Rodent bones are distinguishable by teeth, vertebrae, and long bones with articular ends only. Based on teeth morphology, this example appears to be…
Need help identifying a microartifact or micromorph sample? Submit your material to this collection and receive feedback...
MicroCommons is a worldwide online research community of scholars and specialists interested in the techniques of microartifact analysis and micromorphology. MicroCommons provides a centralized database and forum to facilitate the sharing of images, publications, methods and ideas. Our goal is to promote microarchaeological studies for all regions and time periods. Click here to learn more »
What is microarchaeology?
Microarchaeology is the study of the microscopic archaeological record: a hidden palimpsest of data contained within artifacts, features, and deposits that, in most cases, cannot be seen or identified with the naked eye. Many research avenues and techniques exist for extracting this micro-information. These range from archaeobotany and DNA sequencing to infared spectroscopy and X-ray diffraction. The results of these investigations offer a more complex and holistic picture of life in the past including paleodiets, environmental conditions, and manufacturing processes, to name but a few.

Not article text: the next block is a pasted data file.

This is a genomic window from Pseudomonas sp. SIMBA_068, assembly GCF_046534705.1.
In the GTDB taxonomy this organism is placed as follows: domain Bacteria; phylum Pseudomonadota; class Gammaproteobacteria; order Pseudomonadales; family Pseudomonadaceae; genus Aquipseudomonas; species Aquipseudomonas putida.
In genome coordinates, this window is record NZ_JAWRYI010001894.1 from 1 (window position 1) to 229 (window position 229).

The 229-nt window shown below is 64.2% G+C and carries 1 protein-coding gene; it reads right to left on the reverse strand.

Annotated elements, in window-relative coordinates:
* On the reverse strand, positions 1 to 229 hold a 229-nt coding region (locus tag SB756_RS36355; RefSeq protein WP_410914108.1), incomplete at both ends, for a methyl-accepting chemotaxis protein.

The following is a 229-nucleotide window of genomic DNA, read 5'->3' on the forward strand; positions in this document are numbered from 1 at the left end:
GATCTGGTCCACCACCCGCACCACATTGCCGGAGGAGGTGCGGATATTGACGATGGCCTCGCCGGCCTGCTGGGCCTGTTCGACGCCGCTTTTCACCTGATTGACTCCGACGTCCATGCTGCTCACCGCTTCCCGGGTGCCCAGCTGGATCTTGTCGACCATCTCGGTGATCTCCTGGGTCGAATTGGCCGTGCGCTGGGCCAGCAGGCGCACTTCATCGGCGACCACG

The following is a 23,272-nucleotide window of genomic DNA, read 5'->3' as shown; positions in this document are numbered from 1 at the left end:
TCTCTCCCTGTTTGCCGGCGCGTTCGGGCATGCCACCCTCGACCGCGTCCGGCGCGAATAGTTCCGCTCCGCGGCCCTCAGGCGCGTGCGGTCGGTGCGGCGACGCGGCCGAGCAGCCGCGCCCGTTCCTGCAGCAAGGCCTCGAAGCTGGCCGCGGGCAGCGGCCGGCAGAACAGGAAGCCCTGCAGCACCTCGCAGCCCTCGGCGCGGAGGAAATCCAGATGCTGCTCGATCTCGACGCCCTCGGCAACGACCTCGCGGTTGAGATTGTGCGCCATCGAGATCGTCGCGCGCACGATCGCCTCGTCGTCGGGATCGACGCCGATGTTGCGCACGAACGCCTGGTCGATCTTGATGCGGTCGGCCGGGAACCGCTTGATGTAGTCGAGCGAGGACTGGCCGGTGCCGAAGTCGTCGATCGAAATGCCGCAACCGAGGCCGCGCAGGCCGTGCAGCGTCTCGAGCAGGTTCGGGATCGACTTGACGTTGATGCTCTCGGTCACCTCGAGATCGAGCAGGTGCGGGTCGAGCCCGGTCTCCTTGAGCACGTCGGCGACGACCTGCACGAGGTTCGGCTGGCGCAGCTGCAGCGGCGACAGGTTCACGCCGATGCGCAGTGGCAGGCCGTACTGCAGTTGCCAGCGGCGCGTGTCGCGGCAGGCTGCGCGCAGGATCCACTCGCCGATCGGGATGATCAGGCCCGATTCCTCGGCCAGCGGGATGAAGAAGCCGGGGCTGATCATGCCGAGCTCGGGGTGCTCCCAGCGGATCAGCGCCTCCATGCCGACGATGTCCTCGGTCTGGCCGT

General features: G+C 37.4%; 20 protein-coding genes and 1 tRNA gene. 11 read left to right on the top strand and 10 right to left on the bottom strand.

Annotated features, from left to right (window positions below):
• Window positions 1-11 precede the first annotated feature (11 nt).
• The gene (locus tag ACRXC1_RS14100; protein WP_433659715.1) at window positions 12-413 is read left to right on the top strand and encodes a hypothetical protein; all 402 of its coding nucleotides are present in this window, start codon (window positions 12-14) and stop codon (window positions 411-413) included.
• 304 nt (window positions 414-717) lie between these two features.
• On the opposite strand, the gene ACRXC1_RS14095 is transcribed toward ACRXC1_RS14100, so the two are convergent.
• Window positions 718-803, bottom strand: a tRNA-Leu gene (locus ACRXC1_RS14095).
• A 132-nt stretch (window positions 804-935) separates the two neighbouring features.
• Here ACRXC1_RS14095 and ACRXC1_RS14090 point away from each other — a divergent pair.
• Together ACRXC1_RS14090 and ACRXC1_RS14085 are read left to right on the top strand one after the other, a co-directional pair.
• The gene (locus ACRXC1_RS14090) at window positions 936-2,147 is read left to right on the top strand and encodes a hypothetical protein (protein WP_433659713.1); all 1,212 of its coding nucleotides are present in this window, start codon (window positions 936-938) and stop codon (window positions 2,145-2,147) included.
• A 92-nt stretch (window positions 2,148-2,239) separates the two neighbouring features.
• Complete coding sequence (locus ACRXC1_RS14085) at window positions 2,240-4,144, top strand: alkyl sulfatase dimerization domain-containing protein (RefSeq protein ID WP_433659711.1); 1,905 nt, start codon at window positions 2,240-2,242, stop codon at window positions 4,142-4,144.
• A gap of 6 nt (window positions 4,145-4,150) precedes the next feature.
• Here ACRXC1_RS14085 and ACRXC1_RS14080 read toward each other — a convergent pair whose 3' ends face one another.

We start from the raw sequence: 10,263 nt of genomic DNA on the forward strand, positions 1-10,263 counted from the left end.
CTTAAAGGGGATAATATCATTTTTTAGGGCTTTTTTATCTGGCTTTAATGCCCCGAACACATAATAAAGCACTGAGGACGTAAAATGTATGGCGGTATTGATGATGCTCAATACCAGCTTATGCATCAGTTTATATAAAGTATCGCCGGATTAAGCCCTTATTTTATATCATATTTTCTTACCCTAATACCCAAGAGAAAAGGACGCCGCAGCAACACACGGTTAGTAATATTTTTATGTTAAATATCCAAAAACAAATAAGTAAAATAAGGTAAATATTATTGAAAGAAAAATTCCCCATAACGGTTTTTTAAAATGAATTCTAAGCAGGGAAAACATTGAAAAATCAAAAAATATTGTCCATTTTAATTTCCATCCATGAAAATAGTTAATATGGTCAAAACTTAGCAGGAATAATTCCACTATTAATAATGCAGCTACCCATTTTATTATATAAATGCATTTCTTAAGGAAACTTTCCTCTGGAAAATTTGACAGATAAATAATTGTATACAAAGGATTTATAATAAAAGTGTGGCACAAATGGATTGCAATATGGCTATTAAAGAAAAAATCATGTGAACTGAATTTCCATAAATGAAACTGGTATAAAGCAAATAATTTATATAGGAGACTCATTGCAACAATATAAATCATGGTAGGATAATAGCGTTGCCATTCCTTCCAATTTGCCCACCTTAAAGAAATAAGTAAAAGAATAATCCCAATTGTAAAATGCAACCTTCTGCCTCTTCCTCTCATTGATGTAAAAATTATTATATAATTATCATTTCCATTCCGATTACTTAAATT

MicroCommons focuses on the analytical techniques of microartifact (or heavy fraction/refuse) and micromorphology/microstratigraphy. These approaches reveal residues of human behaviors and natural formation processes through the recovery and interpretation of small artifacts ("microartifacts"), sediments, and trace materials. Though these methods are often used and presented in scholarly literature separately, a combination of data can complement any traditional archaeological analysis provided appropriate time, money and resources are available.
Join MicroCommons and become part of the only online community dedicated to the development of microartifact analysis and micromorphological studies. Learn how to contribute »
Scholarly content is more valuable if openly discussed and evaluated. This creates a level of transparency that encourages best scientific practice. By sharing information like methods, publications, and datasets, we can begin to push microartifact analysis and micromorphological studies toward a more unified (sub)discipline.